Falling a little bit behind, as I am engrossed in other writing activities. But I should continue to make a couple posts each month.
While reviewing the unrated songs in the collection, which includes entire albums yet to be trimmed down to essentials, I came across “The Dark End of the Street” on a Van Morrison concert recording, sung by Linda Gail Lewis, who accompanied Van for a short stint around the turn of the century. It sounded nice, so I did what I do, which is do a little research on the song and look for definitive versions on iTunes.
The song is written by Dan Penn and Chips Moman, who were trying to write the greatest cheating song of all time. The original version is by James Carr, who recorded the song with the Muscle Shoals house band, and the song became his greatest hit, reaching #77 on the pop charts in 1967.
How I missed this song for all those years mystifies me. Once again, I am floored by the power of simple lyrics:
“I know time is gonna take it’s toll,
We have to pay for the love we stole,
It’s a sin and we know it’s wrong,
Oh, but our love keeps coming on strong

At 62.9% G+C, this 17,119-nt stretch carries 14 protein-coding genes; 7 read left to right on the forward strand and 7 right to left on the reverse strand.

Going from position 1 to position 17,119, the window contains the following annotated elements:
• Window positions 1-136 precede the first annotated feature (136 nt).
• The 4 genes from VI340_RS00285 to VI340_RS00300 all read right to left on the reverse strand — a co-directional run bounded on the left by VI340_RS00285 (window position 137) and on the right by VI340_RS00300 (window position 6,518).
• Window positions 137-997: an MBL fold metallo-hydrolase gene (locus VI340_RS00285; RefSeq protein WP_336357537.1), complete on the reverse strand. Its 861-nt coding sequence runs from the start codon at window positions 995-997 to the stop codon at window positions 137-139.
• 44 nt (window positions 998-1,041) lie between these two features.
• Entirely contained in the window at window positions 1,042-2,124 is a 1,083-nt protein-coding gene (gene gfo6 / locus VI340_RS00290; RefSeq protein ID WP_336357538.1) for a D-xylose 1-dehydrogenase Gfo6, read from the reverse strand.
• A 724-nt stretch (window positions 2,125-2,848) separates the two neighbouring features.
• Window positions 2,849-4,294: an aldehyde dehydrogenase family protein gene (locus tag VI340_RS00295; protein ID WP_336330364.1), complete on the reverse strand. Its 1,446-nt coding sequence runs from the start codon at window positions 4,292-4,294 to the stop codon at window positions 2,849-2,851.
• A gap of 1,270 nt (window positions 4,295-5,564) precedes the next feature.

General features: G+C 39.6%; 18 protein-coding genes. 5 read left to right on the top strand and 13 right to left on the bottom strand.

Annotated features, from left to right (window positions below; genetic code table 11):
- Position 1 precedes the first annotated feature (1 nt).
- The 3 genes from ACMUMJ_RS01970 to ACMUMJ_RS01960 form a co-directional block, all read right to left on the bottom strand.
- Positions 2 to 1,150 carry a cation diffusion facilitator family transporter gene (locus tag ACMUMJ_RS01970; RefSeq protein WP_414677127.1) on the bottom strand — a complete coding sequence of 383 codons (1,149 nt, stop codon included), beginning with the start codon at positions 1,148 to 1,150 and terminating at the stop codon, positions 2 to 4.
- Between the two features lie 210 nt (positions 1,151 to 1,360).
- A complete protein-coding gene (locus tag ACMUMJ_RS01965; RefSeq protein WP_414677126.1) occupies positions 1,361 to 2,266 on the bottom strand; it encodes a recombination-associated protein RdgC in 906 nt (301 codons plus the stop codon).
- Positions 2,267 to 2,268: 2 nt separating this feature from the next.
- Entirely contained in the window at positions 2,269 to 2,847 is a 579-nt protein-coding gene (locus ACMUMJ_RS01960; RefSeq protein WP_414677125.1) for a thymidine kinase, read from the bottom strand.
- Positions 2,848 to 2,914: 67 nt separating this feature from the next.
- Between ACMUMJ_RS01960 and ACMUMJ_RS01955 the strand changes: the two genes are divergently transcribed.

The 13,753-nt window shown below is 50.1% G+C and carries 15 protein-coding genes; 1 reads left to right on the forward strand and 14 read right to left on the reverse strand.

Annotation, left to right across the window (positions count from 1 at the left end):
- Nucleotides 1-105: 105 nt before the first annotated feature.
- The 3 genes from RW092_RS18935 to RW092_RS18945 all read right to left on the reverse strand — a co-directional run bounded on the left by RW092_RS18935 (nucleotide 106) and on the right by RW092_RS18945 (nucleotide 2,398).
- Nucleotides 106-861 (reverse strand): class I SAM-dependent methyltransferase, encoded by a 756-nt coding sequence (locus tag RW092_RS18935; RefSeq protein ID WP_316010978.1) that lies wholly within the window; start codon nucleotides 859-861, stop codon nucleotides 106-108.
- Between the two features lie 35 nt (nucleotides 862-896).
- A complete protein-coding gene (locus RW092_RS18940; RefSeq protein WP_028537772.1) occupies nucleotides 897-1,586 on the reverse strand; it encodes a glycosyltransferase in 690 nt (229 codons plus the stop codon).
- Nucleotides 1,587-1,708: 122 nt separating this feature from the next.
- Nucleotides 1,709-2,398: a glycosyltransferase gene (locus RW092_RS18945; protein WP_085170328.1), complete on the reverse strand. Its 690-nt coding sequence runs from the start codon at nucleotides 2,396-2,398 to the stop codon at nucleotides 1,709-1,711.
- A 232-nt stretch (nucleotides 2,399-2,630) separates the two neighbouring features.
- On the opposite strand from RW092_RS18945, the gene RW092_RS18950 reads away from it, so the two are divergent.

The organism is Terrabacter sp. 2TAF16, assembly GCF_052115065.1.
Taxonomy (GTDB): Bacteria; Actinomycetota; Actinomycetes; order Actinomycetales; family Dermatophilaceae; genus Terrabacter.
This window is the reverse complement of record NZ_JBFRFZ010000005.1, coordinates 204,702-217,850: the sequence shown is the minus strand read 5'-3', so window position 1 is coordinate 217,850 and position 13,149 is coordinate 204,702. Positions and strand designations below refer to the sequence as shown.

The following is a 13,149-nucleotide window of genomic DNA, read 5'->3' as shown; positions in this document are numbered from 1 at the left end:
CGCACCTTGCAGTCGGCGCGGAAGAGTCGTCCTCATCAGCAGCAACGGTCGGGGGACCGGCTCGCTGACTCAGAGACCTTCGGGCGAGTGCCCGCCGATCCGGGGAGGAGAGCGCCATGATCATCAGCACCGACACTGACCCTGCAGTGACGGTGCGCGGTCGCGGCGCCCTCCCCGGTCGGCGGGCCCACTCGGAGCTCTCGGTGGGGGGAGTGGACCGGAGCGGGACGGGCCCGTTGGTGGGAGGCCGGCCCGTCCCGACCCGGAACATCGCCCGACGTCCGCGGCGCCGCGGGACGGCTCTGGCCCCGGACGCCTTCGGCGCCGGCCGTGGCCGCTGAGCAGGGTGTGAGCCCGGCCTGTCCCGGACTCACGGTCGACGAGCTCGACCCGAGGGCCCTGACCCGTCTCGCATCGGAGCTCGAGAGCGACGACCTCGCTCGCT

Steal away to the dark end of the street, you and me.”
The Dark End of the Street, James Carr ✭✭✭✭
The Dark End of the Street, The Flying Burrito Brothers ✭✭
The Dark End of the Street, Linda Gail Lewis (not included in the collection)
There are dozens of versions of “The Dark End of the Street” available, as it is a very popular song among artists, perhaps because it is a great song that wasn’t overexposed. Percy Sledge has a nice version, but it doesn’t eclipse the great original.
I heard a nice version of “You’ve Really Got A Hold On Me” on YouTube recently, by She and Him, a duo consisting of actress Zooey Deschanel and musician M. Ward. Deschanel is probably best remembered for her role in “Almost Famous” as the daughter who leaves home with her boyfriend to escape her watchful mother, played by Francis McDormand. Sweet movie about the music of Cameron Crowe’s youth.
The best version is still the original. The Beatles’ version is beautifully executed, but is basically a copy of the Miracles.
You’ve Really Got a Hold on Me, Smokey Robinson & the Miracles ✭✭✭✭
You’ve Really Got a Hold on Me, The Beatles ✭✭✭
You’ve Really Got a Hold on Me, Me’Shell Ndegeocello ✭✭ (from “Standing in the Shadows of Motown”
You’ve Really Got a Hold on Me, She and Him not included in the collection – does not make the cut…yet
Instead, I added:
This Is Not a Test, She and Him ✭